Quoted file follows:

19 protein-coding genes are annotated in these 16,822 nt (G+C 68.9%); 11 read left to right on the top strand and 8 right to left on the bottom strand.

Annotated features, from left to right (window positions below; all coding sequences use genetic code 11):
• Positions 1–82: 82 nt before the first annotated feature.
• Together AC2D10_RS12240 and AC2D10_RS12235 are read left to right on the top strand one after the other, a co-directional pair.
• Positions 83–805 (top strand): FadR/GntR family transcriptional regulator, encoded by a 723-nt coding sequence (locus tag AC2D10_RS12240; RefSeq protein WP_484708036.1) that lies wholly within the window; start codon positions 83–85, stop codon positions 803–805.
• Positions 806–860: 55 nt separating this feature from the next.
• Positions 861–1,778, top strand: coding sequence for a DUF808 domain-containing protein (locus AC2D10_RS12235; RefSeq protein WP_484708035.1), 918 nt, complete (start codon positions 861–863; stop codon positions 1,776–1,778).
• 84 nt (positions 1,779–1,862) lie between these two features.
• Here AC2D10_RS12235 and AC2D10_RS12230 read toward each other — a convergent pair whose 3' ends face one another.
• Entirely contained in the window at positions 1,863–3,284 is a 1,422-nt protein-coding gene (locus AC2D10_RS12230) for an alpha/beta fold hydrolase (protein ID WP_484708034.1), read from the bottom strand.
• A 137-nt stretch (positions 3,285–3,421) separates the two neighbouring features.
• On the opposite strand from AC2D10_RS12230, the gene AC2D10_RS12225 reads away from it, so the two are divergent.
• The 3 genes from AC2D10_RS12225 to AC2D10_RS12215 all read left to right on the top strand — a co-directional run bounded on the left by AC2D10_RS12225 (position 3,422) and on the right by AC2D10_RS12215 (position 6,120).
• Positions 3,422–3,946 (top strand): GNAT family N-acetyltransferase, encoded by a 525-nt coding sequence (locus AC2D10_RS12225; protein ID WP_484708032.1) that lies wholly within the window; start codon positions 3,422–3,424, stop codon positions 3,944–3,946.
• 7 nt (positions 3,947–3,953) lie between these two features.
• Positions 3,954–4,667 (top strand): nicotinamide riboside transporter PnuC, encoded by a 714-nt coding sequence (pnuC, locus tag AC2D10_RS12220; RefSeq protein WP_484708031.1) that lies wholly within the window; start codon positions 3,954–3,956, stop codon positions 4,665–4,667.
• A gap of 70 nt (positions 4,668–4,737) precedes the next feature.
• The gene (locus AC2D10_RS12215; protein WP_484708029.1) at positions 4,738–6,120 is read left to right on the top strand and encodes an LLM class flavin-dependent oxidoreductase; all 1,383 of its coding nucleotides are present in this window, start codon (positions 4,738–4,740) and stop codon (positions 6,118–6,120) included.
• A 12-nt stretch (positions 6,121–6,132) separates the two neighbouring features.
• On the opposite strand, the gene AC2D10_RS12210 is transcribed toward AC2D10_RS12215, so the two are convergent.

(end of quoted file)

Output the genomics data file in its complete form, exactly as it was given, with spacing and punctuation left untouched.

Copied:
19 protein-coding genes are annotated in these 16,822 nt (G+C 68.9%); 11 read left to right on the top strand and 8 right to left on the bottom strand.

Annotated features, from left to right (window positions below; all coding sequences use genetic code 11):
• Positions 1–82: 82 nt before the first annotated feature.
• Together AC2D10_RS12240 and AC2D10_RS12235 are read left to right on the top strand one after the other, a co-directional pair.
• Positions 83–805 (top strand): FadR/GntR family transcriptional regulator, encoded by a 723-nt coding sequence (locus tag AC2D10_RS12240; RefSeq protein WP_484708036.1) that lies wholly within the window; start codon positions 83–85, stop codon positions 803–805.
• Positions 806–860: 55 nt separating this feature from the next.
• Positions 861–1,778, top strand: coding sequence for a DUF808 domain-containing protein (locus AC2D10_RS12235; RefSeq protein WP_484708035.1), 918 nt, complete (start codon positions 861–863; stop codon positions 1,776–1,778).
• 84 nt (positions 1,779–1,862) lie between these two features.
• Here AC2D10_RS12235 and AC2D10_RS12230 read toward each other — a convergent pair whose 3' ends face one another.
• Entirely contained in the window at positions 1,863–3,284 is a 1,422-nt protein-coding gene (locus AC2D10_RS12230) for an alpha/beta fold hydrolase (protein ID WP_484708034.1), read from the bottom strand.
• A 137-nt stretch (positions 3,285–3,421) separates the two neighbouring features.
• On the opposite strand from AC2D10_RS12230, the gene AC2D10_RS12225 reads away from it, so the two are divergent.
• The 3 genes from AC2D10_RS12225 to AC2D10_RS12215 all read left to right on the top strand — a co-directional run bounded on the left by AC2D10_RS12225 (position 3,422) and on the right by AC2D10_RS12215 (position 6,120).
• Positions 3,422–3,946 (top strand): GNAT family N-acetyltransferase, encoded by a 525-nt coding sequence (locus AC2D10_RS12225; protein ID WP_484708032.1) that lies wholly within the window; start codon positions 3,422–3,424, stop codon positions 3,944–3,946.
• 7 nt (positions 3,947–3,953) lie between these two features.
• Positions 3,954–4,667 (top strand): nicotinamide riboside transporter PnuC, encoded by a 714-nt coding sequence (pnuC, locus tag AC2D10_RS12220; RefSeq protein WP_484708031.1) that lies wholly within the window; start codon positions 3,954–3,956, stop codon positions 4,665–4,667.
• A gap of 70 nt (positions 4,668–4,737) precedes the next feature.
• The gene (locus AC2D10_RS12215; protein WP_484708029.1) at positions 4,738–6,120 is read left to right on the top strand and encodes an LLM class flavin-dependent oxidoreductase; all 1,383 of its coding nucleotides are present in this window, start codon (positions 4,738–4,740) and stop codon (positions 6,118–6,120) included.
• A 12-nt stretch (positions 6,121–6,132) separates the two neighbouring features.
• On the opposite strand, the gene AC2D10_RS12210 is transcribed toward AC2D10_RS12215, so the two are convergent.